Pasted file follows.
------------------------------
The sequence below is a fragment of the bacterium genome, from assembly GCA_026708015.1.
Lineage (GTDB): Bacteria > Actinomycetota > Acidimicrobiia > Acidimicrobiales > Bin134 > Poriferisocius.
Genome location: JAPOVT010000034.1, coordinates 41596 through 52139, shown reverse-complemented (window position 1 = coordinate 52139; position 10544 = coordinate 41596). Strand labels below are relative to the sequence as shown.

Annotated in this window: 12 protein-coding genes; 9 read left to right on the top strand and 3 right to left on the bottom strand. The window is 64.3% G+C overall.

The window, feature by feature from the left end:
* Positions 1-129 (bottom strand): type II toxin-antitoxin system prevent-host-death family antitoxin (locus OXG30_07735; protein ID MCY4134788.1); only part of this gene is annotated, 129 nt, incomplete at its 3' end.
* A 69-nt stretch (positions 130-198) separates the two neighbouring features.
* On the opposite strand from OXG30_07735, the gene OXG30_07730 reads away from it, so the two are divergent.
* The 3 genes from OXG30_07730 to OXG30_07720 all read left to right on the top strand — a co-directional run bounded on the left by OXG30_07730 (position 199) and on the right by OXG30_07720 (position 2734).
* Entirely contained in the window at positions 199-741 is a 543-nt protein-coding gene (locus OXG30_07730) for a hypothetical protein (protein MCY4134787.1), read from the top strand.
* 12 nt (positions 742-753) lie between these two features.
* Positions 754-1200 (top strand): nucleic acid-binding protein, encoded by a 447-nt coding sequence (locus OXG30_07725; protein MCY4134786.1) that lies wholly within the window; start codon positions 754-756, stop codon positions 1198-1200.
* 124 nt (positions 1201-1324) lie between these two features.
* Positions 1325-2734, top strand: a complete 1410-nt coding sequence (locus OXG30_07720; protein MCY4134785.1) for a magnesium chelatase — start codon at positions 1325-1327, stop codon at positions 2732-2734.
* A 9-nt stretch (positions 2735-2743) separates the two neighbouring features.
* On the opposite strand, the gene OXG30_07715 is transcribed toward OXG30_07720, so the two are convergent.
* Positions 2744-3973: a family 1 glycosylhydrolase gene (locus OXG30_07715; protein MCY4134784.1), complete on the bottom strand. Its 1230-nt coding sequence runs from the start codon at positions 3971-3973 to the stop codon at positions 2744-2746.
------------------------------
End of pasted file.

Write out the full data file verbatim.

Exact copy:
The sequence below is a fragment of the bacterium genome, from assembly GCA_026708015.1.
Lineage (GTDB): Bacteria > Actinomycetota > Acidimicrobiia > Acidimicrobiales > Bin134 > Poriferisocius.
Genome location: JAPOVT010000034.1, coordinates 41596 through 52139, shown reverse-complemented (window position 1 = coordinate 52139; position 10544 = coordinate 41596). Strand labels below are relative to the sequence as shown.

Annotated in this window: 12 protein-coding genes; 9 read left to right on the top strand and 3 right to left on the bottom strand. The window is 64.3% G+C overall.

The window, feature by feature from the left end:
* Positions 1-129 (bottom strand): type II toxin-antitoxin system prevent-host-death family antitoxin (locus OXG30_07735; protein ID MCY4134788.1); only part of this gene is annotated, 129 nt, incomplete at its 3' end.
* A 69-nt stretch (positions 130-198) separates the two neighbouring features.
* On the opposite strand from OXG30_07735, the gene OXG30_07730 reads away from it, so the two are divergent.
* The 3 genes from OXG30_07730 to OXG30_07720 all read left to right on the top strand — a co-directional run bounded on the left by OXG30_07730 (position 199) and on the right by OXG30_07720 (position 2734).
* Entirely contained in the window at positions 199-741 is a 543-nt protein-coding gene (locus OXG30_07730) for a hypothetical protein (protein MCY4134787.1), read from the top strand.
* 12 nt (positions 742-753) lie between these two features.
* Positions 754-1200 (top strand): nucleic acid-binding protein, encoded by a 447-nt coding sequence (locus OXG30_07725; protein MCY4134786.1) that lies wholly within the window; start codon positions 754-756, stop codon positions 1198-1200.
* 124 nt (positions 1201-1324) lie between these two features.
* Positions 1325-2734, top strand: a complete 1410-nt coding sequence (locus OXG30_07720; protein MCY4134785.1) for a magnesium chelatase — start codon at positions 1325-1327, stop codon at positions 2732-2734.
* A 9-nt stretch (positions 2735-2743) separates the two neighbouring features.
* On the opposite strand, the gene OXG30_07715 is transcribed toward OXG30_07720, so the two are convergent.
* Positions 2744-3973: a family 1 glycosylhydrolase gene (locus OXG30_07715; protein MCY4134784.1), complete on the bottom strand. Its 1230-nt coding sequence runs from the start codon at positions 3971-3973 to the stop codon at positions 2744-2746.